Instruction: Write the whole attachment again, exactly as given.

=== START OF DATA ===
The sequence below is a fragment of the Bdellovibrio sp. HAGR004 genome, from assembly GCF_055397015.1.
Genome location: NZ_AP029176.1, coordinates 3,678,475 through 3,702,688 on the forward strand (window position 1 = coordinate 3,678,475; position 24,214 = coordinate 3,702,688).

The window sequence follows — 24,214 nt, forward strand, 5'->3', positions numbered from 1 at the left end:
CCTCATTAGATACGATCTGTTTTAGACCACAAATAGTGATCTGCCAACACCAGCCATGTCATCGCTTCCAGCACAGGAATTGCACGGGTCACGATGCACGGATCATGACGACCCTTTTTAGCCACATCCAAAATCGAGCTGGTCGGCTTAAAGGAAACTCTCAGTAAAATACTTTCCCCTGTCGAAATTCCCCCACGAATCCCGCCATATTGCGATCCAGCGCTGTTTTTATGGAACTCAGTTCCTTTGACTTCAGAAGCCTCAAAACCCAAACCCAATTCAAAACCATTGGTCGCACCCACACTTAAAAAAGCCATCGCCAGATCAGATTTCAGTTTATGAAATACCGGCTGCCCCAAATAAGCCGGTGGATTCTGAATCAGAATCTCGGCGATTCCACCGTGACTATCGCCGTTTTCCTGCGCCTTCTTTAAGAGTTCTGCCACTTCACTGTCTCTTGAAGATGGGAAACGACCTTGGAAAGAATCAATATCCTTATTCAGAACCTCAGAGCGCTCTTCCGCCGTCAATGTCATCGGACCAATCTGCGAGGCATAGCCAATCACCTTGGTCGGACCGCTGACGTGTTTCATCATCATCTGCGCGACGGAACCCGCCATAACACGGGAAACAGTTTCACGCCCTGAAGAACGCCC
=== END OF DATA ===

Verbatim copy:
The sequence below is a fragment of the Bdellovibrio sp. HAGR004 genome, from assembly GCF_055397015.1.
Genome location: NZ_AP029176.1, coordinates 3,678,475 through 3,702,688 on the forward strand (window position 1 = coordinate 3,678,475; position 24,214 = coordinate 3,702,688).

The window sequence follows — 24,214 nt, forward strand, 5'->3', positions numbered from 1 at the left end:
CCTCATTAGATACGATCTGTTTTAGACCACAAATAGTGATCTGCCAACACCAGCCATGTCATCGCTTCCAGCACAGGAATTGCACGGGTCACGATGCACGGATCATGACGACCCTTTTTAGCCACATCCAAAATCGAGCTGGTCGGCTTAAAGGAAACTCTCAGTAAAATACTTTCCCCTGTCGAAATTCCCCCACGAATCCCGCCATATTGCGATCCAGCGCTGTTTTTATGGAACTCAGTTCCTTTGACTTCAGAAGCCTCAAAACCCAAACCCAATTCAAAACCATTGGTCGCACCCACACTTAAAAAAGCCATCGCCAGATCAGATTTCAGTTTATGAAATACCGGCTGCCCCAAATAAGCCGGTGGATTCTGAATCAGAATCTCGGCGATTCCACCGTGACTATCGCCGTTTTCCTGCGCCTTCTTTAAGAGTTCTGCCACTTCACTGTCTCTTGAAGATGGGAAACGACCTTGGAAAGAATCAATATCCTTATTCAGAACCTCAGAGCGCTCTTCCGCCGTCAATGTCATCGGACCAATCTGCGAGGCATAGCCAATCACCTTGGTCGGACCGCTGACGTGTTTCATCATCATCTGCGCGACGGAACCCGCCATAACACGGGAAACAGTTTCACGCCCTGAAGAACGCCC